Crawfordsburn Country Park

crawfordsburn-country-park-waterfall2The short stretch of coast from Helen’s Bay to Grey Point , including the fort , is actually part of the Crawfordsburn Country Park , an estate handed down from the Scottish Presbyterian Crawford family, then acquired by Lord Dufferin (whose mother Helen gave her name to the bay) and now in public hands.

Well worth a short visit on our extended Belfast tours or tours of Ireland.

Its glens and dells are replete with beeches , crypresses , exotic conifers , cedars , the usual burst of rhododendrons and also a Californian giant redwood , but the park’s best features are the wild-flower meadow and the woodland planted with native species.

Perhaps the most scenic walk (well marked by green arrows) is to follow the pathway back from Grey Point to the top of the bay’s beaches and turn inland by the trickle of Crawford’s Burn. This will take you up through the best of the woodland , under a fine – and still used – 19th century railway viaduct , and up to a waterfall at the head of the glen.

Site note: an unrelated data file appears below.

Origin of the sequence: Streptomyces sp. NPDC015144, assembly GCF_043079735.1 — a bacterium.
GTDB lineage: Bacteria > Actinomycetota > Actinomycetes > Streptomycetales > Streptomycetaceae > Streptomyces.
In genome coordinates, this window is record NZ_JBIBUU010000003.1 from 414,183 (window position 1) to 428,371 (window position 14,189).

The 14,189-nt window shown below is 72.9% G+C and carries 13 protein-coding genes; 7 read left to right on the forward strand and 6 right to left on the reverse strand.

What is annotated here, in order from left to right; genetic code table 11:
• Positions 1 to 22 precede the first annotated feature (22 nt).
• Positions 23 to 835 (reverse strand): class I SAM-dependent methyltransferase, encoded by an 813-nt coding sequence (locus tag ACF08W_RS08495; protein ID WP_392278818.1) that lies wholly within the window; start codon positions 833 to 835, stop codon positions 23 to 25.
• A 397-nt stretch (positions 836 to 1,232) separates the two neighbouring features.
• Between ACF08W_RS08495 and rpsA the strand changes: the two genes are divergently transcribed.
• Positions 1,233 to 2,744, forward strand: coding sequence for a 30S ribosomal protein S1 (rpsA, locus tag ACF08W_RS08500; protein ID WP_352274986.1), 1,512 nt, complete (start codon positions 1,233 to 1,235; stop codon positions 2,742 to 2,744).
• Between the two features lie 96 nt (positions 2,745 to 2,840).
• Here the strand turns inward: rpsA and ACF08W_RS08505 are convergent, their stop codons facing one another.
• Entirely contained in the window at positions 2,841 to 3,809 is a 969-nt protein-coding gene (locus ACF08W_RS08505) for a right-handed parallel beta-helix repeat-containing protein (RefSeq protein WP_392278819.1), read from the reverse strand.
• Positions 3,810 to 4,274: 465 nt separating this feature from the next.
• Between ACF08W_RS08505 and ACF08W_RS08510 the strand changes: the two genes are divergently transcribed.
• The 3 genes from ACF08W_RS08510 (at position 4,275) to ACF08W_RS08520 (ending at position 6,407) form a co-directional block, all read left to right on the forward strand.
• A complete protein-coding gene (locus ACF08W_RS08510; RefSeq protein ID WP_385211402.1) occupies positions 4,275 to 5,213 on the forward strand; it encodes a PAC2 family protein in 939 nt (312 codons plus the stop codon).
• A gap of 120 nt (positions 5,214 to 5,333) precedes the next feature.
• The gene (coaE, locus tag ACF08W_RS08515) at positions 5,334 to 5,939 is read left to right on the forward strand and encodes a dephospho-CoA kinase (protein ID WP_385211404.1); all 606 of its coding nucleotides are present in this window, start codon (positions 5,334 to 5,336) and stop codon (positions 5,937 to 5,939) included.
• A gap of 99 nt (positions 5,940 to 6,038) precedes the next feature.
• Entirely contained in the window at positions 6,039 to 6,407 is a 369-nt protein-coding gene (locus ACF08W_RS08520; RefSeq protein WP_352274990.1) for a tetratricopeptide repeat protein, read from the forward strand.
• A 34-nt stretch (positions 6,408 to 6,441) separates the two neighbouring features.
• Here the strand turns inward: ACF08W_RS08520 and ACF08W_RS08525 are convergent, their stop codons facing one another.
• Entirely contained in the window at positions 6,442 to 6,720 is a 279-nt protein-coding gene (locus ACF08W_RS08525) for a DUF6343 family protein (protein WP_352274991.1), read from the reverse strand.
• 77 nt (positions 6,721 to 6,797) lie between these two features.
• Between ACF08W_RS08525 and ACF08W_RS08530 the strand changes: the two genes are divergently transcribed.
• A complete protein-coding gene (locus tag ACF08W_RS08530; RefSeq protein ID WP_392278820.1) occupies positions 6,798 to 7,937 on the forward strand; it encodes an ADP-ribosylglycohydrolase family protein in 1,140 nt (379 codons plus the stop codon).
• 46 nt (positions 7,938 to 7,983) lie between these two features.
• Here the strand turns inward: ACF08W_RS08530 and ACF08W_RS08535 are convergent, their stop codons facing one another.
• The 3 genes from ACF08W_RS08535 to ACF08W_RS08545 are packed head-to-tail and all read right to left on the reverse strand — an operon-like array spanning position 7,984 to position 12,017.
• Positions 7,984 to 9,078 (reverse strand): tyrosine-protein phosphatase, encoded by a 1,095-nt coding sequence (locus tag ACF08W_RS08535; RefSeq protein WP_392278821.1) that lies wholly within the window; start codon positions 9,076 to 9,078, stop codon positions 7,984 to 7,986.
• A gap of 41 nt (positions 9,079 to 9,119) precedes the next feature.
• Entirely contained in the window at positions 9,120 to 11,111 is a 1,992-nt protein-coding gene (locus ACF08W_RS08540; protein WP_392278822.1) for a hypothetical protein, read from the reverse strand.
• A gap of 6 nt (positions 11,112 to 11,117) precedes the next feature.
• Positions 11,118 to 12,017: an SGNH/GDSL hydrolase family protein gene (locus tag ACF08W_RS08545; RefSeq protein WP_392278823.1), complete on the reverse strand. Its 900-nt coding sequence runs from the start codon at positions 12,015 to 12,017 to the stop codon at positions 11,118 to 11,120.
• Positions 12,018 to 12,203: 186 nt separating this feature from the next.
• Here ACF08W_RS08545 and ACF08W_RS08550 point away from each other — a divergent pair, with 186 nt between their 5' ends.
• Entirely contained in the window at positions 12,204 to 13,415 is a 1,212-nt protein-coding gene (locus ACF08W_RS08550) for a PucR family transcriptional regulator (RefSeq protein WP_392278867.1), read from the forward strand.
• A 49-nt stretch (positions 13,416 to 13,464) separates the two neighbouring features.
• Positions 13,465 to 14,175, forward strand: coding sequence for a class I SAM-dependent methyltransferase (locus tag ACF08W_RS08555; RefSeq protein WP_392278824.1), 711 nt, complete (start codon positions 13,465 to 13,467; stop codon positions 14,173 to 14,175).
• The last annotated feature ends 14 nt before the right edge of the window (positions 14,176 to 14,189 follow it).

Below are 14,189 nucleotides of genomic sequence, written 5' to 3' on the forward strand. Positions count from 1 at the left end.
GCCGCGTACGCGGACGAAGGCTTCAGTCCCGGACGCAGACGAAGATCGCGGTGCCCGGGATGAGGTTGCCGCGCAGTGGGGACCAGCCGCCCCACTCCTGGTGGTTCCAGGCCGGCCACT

The Park Centre has a cafe and an incredible amount of information on local ecology and wildlife.

Helen’s Tower , which can be seen from a considerable distance was built by Lord Dufferin in the 19th century to honour his mother , and as a famine relief project.

Crawfordsburn village is on one of Ireland’s most ancient highways , a track that ran from Holywood to Bangor Abbey , and has a nice early 17th century pub , The Old Inn, a partly thatched coaching inn offering accommodation and an excellent restaurant. Now this is a real hidden gem.